MUSLIMS from Southeast Asia who went to the Middle East to join the Islamic State (IS) remain a threat to the region especially now that activities of the terrorist group in Syria and Iraq are winding down, a former official of the Association of Southeast Asian Region (Asean) said Friday.
Ong Keng Yong, Singapore ambassador-at-large, said about 1,000 Muslims from Southeast Asia who went to fight with the IS are now on the move and are expected to either go to other parts of the Middle East or come back to their home countries.
“Therefore, we think that these returnees will contribute to the threat to Southeast Asia security if they go back to their home countries,” Ong said in a press conference in the sidelines of the Asean conference on peace and the prevention of violent extremism being held in Pasay City.
Ong, who is also the executive deputy chairman of the S. Rajaratnam School of International Studies, said based on their research, several Malaysians, Indonesians, Filipinos, and Singaporeans had joined IS forces in the Middle East.
“After spending those months and years with the Islamic State and its supporters the aim of course is to establish a wilayat (province) in Southeast Asia,” Ong said.
“So it is a significant threat to our regional security and it is even more important for all national authorities to take serious actions to deal with this,” he added.
Unlike in the past when it took a long time for any actions or statements to be transmitted in the region, he said, the use of social media and the internet made it easy for terrorists to spread their message in almost real time.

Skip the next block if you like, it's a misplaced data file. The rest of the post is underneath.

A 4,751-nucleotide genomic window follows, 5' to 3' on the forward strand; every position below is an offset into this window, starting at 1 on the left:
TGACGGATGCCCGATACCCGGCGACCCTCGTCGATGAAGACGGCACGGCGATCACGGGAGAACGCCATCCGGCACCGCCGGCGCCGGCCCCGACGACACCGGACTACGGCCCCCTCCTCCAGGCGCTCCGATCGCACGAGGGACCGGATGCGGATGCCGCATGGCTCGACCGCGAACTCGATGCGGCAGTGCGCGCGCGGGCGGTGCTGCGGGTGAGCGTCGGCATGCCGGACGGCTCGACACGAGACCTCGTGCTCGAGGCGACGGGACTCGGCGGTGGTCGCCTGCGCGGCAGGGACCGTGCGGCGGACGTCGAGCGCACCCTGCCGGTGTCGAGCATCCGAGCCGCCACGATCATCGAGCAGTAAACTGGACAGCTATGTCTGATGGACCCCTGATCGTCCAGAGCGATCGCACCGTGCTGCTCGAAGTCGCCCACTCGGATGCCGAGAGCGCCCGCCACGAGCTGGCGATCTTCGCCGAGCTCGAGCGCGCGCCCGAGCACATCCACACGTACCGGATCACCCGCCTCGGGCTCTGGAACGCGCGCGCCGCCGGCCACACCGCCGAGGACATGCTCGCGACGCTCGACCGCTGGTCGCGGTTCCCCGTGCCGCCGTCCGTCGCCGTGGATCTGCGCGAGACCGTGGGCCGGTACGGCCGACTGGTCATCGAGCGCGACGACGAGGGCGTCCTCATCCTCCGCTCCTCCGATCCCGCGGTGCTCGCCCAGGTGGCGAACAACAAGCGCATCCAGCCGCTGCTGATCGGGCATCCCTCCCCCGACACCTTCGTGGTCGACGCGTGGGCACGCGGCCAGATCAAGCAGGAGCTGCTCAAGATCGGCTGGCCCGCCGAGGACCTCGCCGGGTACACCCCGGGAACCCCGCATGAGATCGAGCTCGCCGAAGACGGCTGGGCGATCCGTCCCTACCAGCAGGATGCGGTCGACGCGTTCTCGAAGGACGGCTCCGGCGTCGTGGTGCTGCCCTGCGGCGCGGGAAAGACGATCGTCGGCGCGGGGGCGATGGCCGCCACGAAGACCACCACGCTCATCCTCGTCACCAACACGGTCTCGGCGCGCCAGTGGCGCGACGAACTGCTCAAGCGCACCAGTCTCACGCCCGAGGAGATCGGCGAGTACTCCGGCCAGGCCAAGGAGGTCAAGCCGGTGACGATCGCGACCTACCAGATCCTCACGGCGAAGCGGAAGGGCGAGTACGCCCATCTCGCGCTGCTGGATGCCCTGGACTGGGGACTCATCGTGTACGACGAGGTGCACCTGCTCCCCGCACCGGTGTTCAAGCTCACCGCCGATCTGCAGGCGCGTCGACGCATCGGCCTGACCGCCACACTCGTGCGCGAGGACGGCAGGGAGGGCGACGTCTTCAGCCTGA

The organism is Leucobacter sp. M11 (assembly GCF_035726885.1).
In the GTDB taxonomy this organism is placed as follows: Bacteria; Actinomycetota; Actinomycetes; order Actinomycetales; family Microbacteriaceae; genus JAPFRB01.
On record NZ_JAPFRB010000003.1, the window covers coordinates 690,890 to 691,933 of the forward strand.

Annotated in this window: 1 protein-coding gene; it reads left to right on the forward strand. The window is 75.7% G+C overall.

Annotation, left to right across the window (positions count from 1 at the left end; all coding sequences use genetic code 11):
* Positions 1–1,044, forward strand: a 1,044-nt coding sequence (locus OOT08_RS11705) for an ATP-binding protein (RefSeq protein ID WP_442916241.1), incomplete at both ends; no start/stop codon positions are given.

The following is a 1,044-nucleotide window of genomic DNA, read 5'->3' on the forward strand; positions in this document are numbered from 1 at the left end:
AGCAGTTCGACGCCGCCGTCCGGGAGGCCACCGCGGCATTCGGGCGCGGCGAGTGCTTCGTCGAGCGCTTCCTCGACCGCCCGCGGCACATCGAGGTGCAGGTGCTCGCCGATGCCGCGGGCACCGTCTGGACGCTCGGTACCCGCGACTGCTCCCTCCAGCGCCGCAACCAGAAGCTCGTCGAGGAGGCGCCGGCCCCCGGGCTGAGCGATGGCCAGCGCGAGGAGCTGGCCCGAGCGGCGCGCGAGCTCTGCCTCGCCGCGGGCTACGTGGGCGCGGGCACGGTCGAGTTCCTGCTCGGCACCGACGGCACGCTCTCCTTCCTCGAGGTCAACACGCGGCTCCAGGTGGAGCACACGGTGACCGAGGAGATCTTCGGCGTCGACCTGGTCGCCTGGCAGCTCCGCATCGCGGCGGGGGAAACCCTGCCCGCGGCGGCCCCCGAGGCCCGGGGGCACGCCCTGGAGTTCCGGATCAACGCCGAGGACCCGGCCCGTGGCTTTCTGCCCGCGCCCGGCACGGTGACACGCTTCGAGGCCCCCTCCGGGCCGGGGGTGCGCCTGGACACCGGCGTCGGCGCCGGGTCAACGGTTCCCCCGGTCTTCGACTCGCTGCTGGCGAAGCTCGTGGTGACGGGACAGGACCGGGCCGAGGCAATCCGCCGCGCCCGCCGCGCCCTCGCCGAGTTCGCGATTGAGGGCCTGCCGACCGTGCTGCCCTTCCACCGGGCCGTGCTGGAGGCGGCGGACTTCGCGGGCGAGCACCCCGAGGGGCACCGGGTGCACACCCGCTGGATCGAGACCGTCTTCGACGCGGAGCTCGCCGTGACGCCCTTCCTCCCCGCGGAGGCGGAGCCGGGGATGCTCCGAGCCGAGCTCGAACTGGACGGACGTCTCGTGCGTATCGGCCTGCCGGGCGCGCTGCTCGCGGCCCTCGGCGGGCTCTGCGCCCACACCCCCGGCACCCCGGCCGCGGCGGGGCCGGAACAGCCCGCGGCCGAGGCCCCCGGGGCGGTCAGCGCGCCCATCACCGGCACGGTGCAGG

But technology has also helped authorities in monitoring terrorism movement.
According to Ong, through their research, they were able to follow some of the statements and pronouncements of extremists in social media and share it with government authorities.
“It is not just simple isolated incident in one part of particular country. There is an overall objective and everyone is committed to achieving this objective for Islamic state,” he added, referring to the activities of the extremists his team has monitored.
Ong said took positive note of how Asean ministers consider extremism as a serious threat to peace and security in the region.
National Security adviser Hermogenes Esperon Jr., for his part said, several actions have already been taken to address the threat, including intelligence sharing and intensified coordinated maritime patrols.